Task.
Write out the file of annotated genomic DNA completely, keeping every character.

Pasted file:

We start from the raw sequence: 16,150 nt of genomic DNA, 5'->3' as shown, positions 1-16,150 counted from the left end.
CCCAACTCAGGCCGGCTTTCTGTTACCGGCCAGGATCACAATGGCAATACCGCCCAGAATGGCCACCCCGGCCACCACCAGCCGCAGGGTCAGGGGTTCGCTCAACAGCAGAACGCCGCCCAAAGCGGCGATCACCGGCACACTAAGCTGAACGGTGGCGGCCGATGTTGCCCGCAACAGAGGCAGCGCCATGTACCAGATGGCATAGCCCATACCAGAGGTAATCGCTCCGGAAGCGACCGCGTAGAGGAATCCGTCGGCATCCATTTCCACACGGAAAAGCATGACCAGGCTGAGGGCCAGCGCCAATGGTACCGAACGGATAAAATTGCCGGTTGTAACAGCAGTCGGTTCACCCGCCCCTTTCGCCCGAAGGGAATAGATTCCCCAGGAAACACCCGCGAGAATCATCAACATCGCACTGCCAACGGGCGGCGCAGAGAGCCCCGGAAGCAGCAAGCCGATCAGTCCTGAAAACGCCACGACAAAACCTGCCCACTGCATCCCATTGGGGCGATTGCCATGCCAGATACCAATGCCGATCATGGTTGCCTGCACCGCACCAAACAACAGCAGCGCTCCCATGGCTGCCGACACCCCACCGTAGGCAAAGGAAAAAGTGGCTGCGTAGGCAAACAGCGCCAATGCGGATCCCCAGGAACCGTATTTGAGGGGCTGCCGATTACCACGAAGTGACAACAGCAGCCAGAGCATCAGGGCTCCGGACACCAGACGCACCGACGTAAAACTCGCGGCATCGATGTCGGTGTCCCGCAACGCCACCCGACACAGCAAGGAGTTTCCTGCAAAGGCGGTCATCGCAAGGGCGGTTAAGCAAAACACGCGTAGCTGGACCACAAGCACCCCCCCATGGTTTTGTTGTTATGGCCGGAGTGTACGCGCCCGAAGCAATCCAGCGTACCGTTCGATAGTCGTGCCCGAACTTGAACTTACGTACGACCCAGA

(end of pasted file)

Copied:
We start from the raw sequence: 16,150 nt of genomic DNA, 5'->3' as shown, positions 1-16,150 counted from the left end.
CCCAACTCAGGCCGGCTTTCTGTTACCGGCCAGGATCACAATGGCAATACCGCCCAGAATGGCCACCCCGGCCACCACCAGCCGCAGGGTCAGGGGTTCGCTCAACAGCAGAACGCCGCCCAAAGCGGCGATCACCGGCACACTAAGCTGAACGGTGGCGGCCGATGTTGCCCGCAACAGAGGCAGCGCCATGTACCAGATGGCATAGCCCATACCAGAGGTAATCGCTCCGGAAGCGACCGCGTAGAGGAATCCGTCGGCATCCATTTCCACACGGAAAAGCATGACCAGGCTGAGGGCCAGCGCCAATGGTACCGAACGGATAAAATTGCCGGTTGTAACAGCAGTCGGTTCACCCGCCCCTTTCGCCCGAAGGGAATAGATTCCCCAGGAAACACCCGCGAGAATCATCAACATCGCACTGCCAACGGGCGGCGCAGAGAGCCCCGGAAGCAGCAAGCCGATCAGTCCTGAAAACGCCACGACAAAACCTGCCCACTGCATCCCATTGGGGCGATTGCCATGCCAGATACCAATGCCGATCATGGTTGCCTGCACCGCACCAAACAACAGCAGCGCTCCCATGGCTGCCGACACCCCACCGTAGGCAAAGGAAAAAGTGGCTGCGTAGGCAAACAGCGCCAATGCGGATCCCCAGGAACCGTATTTGAGGGGCTGCCGATTACCACGAAGTGACAACAGCAGCCAGAGCATCAGGGCTCCGGACACCAGACGCACCGACGTAAAACTCGCGGCATCGATGTCGGTGTCCCGCAACGCCACCCGACACAGCAAGGAGTTTCCTGCAAAGGCGGTCATCGCAAGGGCGGTTAAGCAAAACACGCGTAGCTGGACCACAAGCACCCCCCCATGGTTTTGTTGTTATGGCCGGAGTGTACGCGCCCGAAGCAATCCAGCGTACCGTTCGATAGTCGTGCCCGAACTTGAACTTACGTACGACCCAGA